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What’s in a name? Children of migrants, national belonging and the politics of naming

journal contribution
posted on 11.12.2020, 10:16 by Marco AntonsichMarco Antonsich
As Western societies experience a ‘transition to diversity’ spurred by international migration, an enduring question is how this transition impacts on the nation and its symbolic borders. The article addresses this question by adopting an original analytical lens, what I call the ‘politics of naming’, i.e. the agonistic tensions around naming practices between the majority society and children of migrants. Focusing on the case of Italy, the article identifies three main discursive practices: the embracement by children of migrants of the names ascribed to them by the majority society as a way to claim social visibility and citizenship rights; the rewriting of ascribed social categories (e.g., ‘second generation’) as a way to rewrite the boundaries of national belonging; the rejection of these interpellations for more plural identities. The findings suggest, on the one hand, the persistence of an ethno-racial bias which continues to inform the nation in the age of diversity and, on the other hand, an attempt by the children of migrants to re-imagine the nation along cultural (rather than ethno-racial) lines. It is by more closely attending to this tension that the impact of the transition to diversity on the nation can be revealed.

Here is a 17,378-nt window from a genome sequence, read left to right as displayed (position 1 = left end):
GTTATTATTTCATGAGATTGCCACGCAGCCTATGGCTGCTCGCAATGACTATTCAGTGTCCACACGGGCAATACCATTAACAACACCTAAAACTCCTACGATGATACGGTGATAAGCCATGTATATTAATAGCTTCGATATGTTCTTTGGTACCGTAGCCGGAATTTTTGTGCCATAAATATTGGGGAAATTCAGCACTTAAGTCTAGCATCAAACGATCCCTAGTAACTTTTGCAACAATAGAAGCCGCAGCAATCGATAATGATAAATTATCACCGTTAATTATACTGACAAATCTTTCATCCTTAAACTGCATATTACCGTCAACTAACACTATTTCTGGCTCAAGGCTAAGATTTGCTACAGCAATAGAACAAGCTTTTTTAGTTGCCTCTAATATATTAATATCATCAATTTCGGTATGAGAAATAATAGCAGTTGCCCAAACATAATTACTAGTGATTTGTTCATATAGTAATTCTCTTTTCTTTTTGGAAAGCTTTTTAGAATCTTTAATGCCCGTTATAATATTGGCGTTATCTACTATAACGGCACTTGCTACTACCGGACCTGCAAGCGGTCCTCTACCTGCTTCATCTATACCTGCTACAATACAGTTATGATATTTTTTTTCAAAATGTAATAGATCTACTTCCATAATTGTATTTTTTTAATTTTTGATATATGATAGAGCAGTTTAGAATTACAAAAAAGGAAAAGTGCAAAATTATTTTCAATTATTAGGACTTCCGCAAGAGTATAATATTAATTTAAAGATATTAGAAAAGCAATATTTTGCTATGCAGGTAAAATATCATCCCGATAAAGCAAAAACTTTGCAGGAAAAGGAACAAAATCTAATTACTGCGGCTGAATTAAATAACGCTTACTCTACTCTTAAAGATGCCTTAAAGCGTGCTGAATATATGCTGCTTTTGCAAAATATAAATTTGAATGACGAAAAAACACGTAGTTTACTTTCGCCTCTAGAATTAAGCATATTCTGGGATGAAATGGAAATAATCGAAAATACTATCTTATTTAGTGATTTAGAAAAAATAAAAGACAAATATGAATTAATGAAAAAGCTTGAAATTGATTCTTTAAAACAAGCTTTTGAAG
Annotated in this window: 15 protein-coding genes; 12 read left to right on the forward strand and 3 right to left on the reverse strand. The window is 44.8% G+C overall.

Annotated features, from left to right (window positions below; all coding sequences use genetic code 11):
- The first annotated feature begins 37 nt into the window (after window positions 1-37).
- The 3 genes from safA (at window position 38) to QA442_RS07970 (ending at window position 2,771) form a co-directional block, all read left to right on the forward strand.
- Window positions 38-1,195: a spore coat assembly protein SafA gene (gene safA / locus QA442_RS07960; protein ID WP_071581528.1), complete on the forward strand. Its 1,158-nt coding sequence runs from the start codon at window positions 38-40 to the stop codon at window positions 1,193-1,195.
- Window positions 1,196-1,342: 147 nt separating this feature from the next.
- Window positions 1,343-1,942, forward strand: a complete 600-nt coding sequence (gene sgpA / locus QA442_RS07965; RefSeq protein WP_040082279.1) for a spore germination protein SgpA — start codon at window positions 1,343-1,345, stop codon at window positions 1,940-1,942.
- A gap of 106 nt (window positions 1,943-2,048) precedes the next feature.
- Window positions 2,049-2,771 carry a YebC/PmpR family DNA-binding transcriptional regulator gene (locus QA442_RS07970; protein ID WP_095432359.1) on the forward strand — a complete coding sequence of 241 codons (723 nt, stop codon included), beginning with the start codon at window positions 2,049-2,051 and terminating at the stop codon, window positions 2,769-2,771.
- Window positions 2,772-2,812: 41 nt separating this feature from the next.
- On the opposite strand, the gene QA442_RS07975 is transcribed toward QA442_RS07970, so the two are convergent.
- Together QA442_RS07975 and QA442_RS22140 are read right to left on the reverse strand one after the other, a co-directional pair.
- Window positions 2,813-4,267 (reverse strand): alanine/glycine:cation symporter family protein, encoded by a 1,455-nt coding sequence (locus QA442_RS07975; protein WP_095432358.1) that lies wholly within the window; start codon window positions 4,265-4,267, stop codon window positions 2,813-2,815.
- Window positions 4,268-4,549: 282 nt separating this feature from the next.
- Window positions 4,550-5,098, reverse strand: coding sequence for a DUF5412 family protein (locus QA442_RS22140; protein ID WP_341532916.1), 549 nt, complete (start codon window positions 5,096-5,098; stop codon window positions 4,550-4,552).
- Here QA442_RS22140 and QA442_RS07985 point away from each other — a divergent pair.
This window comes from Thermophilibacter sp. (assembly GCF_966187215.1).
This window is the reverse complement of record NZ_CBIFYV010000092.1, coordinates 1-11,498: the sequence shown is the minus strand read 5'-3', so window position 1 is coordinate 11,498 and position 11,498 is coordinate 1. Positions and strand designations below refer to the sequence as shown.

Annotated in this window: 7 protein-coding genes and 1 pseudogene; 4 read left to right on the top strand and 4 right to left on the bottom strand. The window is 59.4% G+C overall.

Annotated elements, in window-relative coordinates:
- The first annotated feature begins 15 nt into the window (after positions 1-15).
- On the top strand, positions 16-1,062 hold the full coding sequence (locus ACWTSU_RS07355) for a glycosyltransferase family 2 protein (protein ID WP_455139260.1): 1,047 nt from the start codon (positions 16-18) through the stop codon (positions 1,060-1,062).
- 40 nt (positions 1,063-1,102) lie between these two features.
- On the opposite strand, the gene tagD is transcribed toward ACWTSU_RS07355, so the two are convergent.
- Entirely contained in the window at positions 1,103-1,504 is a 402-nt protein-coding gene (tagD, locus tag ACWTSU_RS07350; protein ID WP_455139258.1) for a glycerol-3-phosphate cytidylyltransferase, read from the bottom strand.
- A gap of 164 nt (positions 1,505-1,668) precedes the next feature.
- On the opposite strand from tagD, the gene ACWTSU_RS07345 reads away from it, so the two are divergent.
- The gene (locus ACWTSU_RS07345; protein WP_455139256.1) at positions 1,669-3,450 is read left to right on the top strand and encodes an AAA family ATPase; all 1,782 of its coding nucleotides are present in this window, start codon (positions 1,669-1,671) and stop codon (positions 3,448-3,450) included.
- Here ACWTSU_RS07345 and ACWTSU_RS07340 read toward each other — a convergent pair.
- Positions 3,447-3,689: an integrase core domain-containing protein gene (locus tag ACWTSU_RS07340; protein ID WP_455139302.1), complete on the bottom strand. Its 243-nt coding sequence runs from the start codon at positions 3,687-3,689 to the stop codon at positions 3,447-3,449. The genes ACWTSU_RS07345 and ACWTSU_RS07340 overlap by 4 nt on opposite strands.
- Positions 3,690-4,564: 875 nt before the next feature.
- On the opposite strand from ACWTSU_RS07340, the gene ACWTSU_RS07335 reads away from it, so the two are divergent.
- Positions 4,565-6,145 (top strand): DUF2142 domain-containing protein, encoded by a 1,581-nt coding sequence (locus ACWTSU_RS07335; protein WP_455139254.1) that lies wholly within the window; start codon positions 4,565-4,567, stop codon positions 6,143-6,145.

Funding

European Commission under Grant PCIG13-GA-2013-618470

History

School

  • Social Sciences and Humanities

Department

  • Geography and Environment

Published in

Social & Cultural Geography

Publisher

Taylor & Francis (Routledge)

Version

AM (Accepted Manuscript)

Rights holder

© Taylor & Francis

Publisher statement

This is an Accepted Manuscript of an article published by Taylor & Francis in Social & Cultural Geography on 10 Mar 2021, available online: http://www.tandfonline.com/10.1080/14649365.2021.1896026.

Acceptance date

09/12/2020

Publication date

2021-03-10

Copyright date

2021

ISSN

1464-9365

eISSN

1470-1197

Language

en

Depositor

Dr Marco Antonsich. Deposit date: 10 December 2020